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Fascinating Photos Explore the Untouched Life of a 200-Year-Old Fishing Village in Nigeria

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The morning traffic on one of Makoko’s main canals. In addition to providing a means of transportation, the canals also serve as marketplace. In the early morning the women start bartering different kinds of goods.

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A beauty salon.

Makoko is a 200-year-old fishing village built on the bank of the Lagos Lagoon in Nigeria. Lagos has recently become one of Nigeria’s economic centers and Africa’s largest city, housing more than 20 million inhabitants. Romanian photographer Petrut Calinescu documented life in this community of fishermen, which has remained untouched by the economic boom around it.

There are about 100.000 people living in Makoko. Most of them are fisherman from Benin and Togo. The village is located very close to Ykoki, the business center of Lagos. Still, the Nigerian government does not recognize the legitimacy of Makoko and does not provide any public services. The community has no running water, electricity, sewage system, public schools or hospitals.

Forced by its circumstances, Makoko has created an original system in order to survive and manage itself. Although the community is settled atop water, drinking water is in great shortage, and it is extracted via drilling and sold for household needs. A cobweb of sewers is full of refuse and human waste. The community suffers also from a high shortage of fish. Nowadays, merchants’ food stalls and boats are full of frozen mackerel imported from Holland, which the people then bloat in order for it to resist the heat.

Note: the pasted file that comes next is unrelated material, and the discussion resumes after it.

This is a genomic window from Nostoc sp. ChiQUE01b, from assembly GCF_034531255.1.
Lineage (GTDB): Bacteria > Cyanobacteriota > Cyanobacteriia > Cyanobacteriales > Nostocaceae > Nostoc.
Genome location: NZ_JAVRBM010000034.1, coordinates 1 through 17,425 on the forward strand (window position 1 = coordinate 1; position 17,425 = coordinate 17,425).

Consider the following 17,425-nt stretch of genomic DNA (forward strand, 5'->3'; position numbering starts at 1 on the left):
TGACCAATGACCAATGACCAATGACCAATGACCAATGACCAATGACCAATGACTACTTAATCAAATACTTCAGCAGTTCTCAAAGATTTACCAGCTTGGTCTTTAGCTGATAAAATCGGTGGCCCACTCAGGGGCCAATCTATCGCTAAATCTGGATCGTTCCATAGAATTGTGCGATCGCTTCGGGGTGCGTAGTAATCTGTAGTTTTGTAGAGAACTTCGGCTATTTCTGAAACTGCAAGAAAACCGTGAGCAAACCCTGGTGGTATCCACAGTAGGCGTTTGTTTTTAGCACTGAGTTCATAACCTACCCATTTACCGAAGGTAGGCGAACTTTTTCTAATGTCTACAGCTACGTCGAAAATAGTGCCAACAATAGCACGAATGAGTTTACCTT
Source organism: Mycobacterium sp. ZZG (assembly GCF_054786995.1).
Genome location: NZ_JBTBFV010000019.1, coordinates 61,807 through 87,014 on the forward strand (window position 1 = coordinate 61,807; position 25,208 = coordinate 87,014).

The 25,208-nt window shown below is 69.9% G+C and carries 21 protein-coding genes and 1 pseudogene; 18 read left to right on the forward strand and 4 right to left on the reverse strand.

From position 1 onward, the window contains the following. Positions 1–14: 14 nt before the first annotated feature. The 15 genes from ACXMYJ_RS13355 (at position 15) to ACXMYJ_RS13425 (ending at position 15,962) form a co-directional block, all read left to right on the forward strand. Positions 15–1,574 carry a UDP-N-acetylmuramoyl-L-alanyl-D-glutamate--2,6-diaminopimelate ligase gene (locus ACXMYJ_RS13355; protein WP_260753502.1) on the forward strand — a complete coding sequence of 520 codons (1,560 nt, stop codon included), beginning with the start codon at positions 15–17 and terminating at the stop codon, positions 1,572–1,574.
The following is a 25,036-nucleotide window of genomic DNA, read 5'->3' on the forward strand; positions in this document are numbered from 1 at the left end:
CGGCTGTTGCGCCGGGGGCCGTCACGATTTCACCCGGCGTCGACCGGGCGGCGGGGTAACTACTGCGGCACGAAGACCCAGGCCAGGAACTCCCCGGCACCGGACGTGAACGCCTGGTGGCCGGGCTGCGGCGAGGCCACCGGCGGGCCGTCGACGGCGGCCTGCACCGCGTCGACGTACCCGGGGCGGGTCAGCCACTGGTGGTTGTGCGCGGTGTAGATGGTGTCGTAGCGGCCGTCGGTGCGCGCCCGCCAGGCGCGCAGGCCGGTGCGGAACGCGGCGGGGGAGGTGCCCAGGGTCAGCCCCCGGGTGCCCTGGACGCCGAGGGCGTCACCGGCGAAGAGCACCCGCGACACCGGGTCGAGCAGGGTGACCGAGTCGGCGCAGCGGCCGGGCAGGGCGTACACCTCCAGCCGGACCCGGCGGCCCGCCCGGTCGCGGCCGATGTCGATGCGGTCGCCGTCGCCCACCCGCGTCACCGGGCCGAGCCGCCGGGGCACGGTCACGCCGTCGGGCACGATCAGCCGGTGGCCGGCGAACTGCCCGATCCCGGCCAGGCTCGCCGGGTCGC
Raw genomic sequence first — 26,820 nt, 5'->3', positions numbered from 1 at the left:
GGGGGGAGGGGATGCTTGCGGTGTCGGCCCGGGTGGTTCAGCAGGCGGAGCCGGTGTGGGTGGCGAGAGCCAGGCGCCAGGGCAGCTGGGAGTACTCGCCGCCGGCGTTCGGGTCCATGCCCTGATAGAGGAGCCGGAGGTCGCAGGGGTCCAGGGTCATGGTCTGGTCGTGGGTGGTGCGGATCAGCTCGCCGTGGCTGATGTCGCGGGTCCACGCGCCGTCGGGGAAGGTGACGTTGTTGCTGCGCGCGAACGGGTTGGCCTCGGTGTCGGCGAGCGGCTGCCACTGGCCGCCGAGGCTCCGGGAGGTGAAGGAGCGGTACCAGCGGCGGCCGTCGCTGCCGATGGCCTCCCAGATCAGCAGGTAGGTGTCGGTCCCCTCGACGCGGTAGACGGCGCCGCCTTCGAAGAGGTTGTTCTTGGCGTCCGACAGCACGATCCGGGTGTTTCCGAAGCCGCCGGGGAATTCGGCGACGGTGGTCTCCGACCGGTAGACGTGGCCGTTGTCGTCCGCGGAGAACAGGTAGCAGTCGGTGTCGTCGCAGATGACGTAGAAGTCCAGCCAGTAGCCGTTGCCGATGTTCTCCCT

The lack of an organized sewer system and drinking water puts the population’s health at risk, a concern that pales when compared to the fear of being evicted overnight by the government. Makoko is located in an area of Lagos that presents great interest for real estate business, and it could soon be filled with sand, turned into land and sold to the wealthy. There are various initiatives to regenerate the area, and influential businessmen want it to become a second Dubai through a grandiose project named Eko-Atlantic. And at this point, the future of Makoko remains uncertain.

The photo project has been made possible with the support of Fond Romania through the World -Wise Europe: A More Coherent Europe for a Fairer World program.

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In African families, children have their own duties. Most often they are in charge of bringing water, but in Makoko they are sent to deliver things or to earn money by transporting people around by boat.

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In Makoko, many activities take place in plain sight because there is not enough space inside the houses.

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Life inside one of the houses.

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The private health center, known to be the best in Makoko. Many of the locals opt for the services of traditional doctors and witchdoctors. 

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The small houses often shelter several generations.

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A woman is breastfeeding her child while waiting for her husband to come back from fishing. The fish must be delivered to the market immediately, because no one owns a fridge in Makoko. 

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Local fisherman eat frozen mackerel imported from Holland, because there isn’t enough fish in the filthy water.

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A mother comes home to her little girl.

All images © Petrut Calinescu

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